Religious or Christian?

Is being religious the same thing as being a Christian? Some people – perhaps many people think so. Americans are often viewed as “Christians” because American is viewed as a “Christian” nation. I think most Americans know better.

It is possible to be religious and be a Christian but it’s also possible to be religious and not be a Christian. The two words are not synonymous.

Different people define these words/concepts in different ways. To some people the word religious simply means belonging to one of a variety of religious organizations. To another person it might carry the idea of faithfulness or devotion to a particular religion. Still to other people it can mean devotion to an ultimate reality or deity (take your pick).

Based on these perceptions, being religious is a more general term. It’s about how devoted a person is – but the object of the devotion can change. It’s about belonging to a group but the group can be one of many. It’s about subscribing to a set of ideas but they can be anyone’s ideas.

Christianity is different. It’s more restrictive. You don’t get a lot of flexibility here. And you don’t get to impose your definition on something that was defined two thousand years ago.

Historically and by definition, Christianity is about a relationship with the Eternal God through the Lord Jesus Christ in a way that affects every area of life. It’s a life-changing, life- altering connection (2 Corinthians 3:18).

Still, different people have different ideas about Christianity. But they are not all equally valid. One of the easiest ways to explain what it means to be a Christian is to say what it is NOT.

You are not a Christian because you:

-were born in this country

-live in this country

-attend a certain church – or attend church at all

-have been baptized

-like the idea of Jesus

-are a Catholic, Baptist, Methodist, Lutheran or any other denomination

-try to live by the Golden Rule

-are a nice person and help other people

None of these ideas can be found in the Bible, nor were they subscribed to by the earliest followers of Jesus.

Even claiming to be a Christian does not make it so.

To be a Christian is to be a follower of Christ (Acts 4:13, 11:27). It’s to believe what He taught (John 14:15). It’s to live how He said (Romans 13:14). It’s to be completely devoted to the person of Jesus (Matthew 6:34, Luke 4:8).

You can say that to be a Christian is to be religiously, in every sense of the word, united to the person of Jesus.

To be religious is not enough. In fact, by itself it will gain you very little in life. You need to be Christian in the truest sense of the word.

Stay in the Word

Pastor Steve

Stop Obsessing

According to the Council on Foreign Relations there are five critical conflicts, eleven significant conflicts and nine limited conflicts taking place in the world. Twenty-five in all, and that’s only counting the conflicts that impact the interests of the United States (you can read their report at https://www.cfr.org/interactive/global-conflict-tracker?category=us).

There’s no mention in their report of the unrest in Haiti, or the MNLF in the Philippines – conflicts that seriously impact people locally but (let’s be honest here) that we don’t have a vested interest in so they are of little interest to America as a nation.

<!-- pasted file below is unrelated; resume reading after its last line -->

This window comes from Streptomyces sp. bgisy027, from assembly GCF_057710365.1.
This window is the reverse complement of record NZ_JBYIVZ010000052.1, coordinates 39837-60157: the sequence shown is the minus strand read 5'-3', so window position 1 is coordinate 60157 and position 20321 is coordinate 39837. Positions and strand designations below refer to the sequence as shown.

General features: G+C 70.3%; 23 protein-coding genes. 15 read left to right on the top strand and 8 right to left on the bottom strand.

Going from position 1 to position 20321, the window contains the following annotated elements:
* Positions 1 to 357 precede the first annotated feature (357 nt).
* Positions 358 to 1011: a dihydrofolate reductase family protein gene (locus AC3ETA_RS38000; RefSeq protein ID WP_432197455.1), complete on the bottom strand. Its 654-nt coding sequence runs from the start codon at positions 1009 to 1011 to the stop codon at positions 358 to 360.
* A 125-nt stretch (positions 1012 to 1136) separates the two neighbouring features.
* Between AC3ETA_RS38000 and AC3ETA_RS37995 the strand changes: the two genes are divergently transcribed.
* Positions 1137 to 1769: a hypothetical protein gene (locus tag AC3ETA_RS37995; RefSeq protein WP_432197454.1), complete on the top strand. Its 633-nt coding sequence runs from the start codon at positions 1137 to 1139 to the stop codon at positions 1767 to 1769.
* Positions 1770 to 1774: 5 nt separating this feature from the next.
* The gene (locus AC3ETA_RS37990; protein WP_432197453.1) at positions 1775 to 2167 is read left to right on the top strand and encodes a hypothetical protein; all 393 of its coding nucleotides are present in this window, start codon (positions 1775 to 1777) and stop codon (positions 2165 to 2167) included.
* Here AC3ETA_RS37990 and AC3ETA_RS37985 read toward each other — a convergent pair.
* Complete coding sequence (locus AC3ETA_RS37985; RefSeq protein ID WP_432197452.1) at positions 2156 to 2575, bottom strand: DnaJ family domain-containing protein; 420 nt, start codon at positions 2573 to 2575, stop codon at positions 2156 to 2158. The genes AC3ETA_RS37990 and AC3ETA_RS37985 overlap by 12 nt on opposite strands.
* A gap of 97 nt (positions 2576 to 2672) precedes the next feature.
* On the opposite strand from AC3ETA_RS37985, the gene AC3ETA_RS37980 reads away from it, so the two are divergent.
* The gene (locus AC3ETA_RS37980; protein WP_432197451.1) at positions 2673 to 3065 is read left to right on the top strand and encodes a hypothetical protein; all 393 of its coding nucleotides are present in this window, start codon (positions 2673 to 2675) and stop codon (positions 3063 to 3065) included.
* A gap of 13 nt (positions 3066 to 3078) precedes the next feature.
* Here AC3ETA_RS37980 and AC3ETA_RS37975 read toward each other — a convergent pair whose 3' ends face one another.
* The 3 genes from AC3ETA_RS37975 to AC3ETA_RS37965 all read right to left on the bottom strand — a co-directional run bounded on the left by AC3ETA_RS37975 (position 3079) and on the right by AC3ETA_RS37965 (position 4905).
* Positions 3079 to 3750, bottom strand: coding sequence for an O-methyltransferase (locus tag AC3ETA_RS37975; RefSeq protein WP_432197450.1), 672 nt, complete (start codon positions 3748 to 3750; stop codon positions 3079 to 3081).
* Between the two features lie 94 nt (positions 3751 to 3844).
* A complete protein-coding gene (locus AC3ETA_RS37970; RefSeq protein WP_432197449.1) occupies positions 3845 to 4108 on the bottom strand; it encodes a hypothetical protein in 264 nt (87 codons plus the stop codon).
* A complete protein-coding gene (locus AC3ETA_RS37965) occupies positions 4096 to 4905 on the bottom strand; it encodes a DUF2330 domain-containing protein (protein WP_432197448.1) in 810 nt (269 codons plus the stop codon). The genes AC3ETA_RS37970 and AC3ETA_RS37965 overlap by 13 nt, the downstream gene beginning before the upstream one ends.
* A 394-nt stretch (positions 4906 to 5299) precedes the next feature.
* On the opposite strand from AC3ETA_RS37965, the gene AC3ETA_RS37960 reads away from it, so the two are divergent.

By one count there may be as many as fifty-five conflicts presently on-going in the world today. That’s a significant number.

Robert Malley, president of the International Crisis Group has said, The international order as we know it is unravelling, with no clear sense of what will come in its wake (https://www.ceasefire.ca/trends-and-trouble-spots-in-2019/).

So naturally people are asking, is this the end? Are we at that point in human history when we are literally looking into the abyss?

Jesus talked about the final days of history and identified one characteristic of this period of time as wars and rumors of wars (Matthew 24:6). With that anticipation, it’s logical that Christians will ask if we are in the last times.

But for many Christians, it’s more than just a question. It has become, if not an obsession then certainly a major emphasis in their study and personal lives.

But we don’t need to obsess over it. Whether or not we are in the final days shouldn’t change anything. It’s interesting to think about but it should not be a determining factor in how we live out our lives.

The Apostle Peter makes this clear in his discussion on the Day of the Lord (2 Peter 3:10-13). After telling us that,

the day of the Lord will come as a thief in the night, in which the heavens will pass away with a great noise, and the elements will melt with fervent heat; both the earth and the works that are in it will be burned up,

he asks the million-dollar question – Therefore, since all these things will be dissolved, what manner of persons ought you to be in holy conduct and godliness?

Peter (read God here) is more concerned with how we live in light of the end than he is with our obsession with all things future. Frankly, an infatuation with the end times, or a penchant for calculating when the end will come, is a waste of time and energy. We should instead be spending our time and energy on holy living and godliness.

We don’t live holy lives because we think that Jesus might come back tonight. We live holy lives because it’s the right thing to do and we need to do it regardless of the timing of His return. Our lives should reflect godliness whether He returns tomorrow or a thousand years from tomorrow.

Our focus is to be holy living, not the end times. The end times is the incentive, but holy living is the goal.

The question is not When will Jesus come? The question is Am I living like Jesus today?

Stay in the Word

Pastor Steve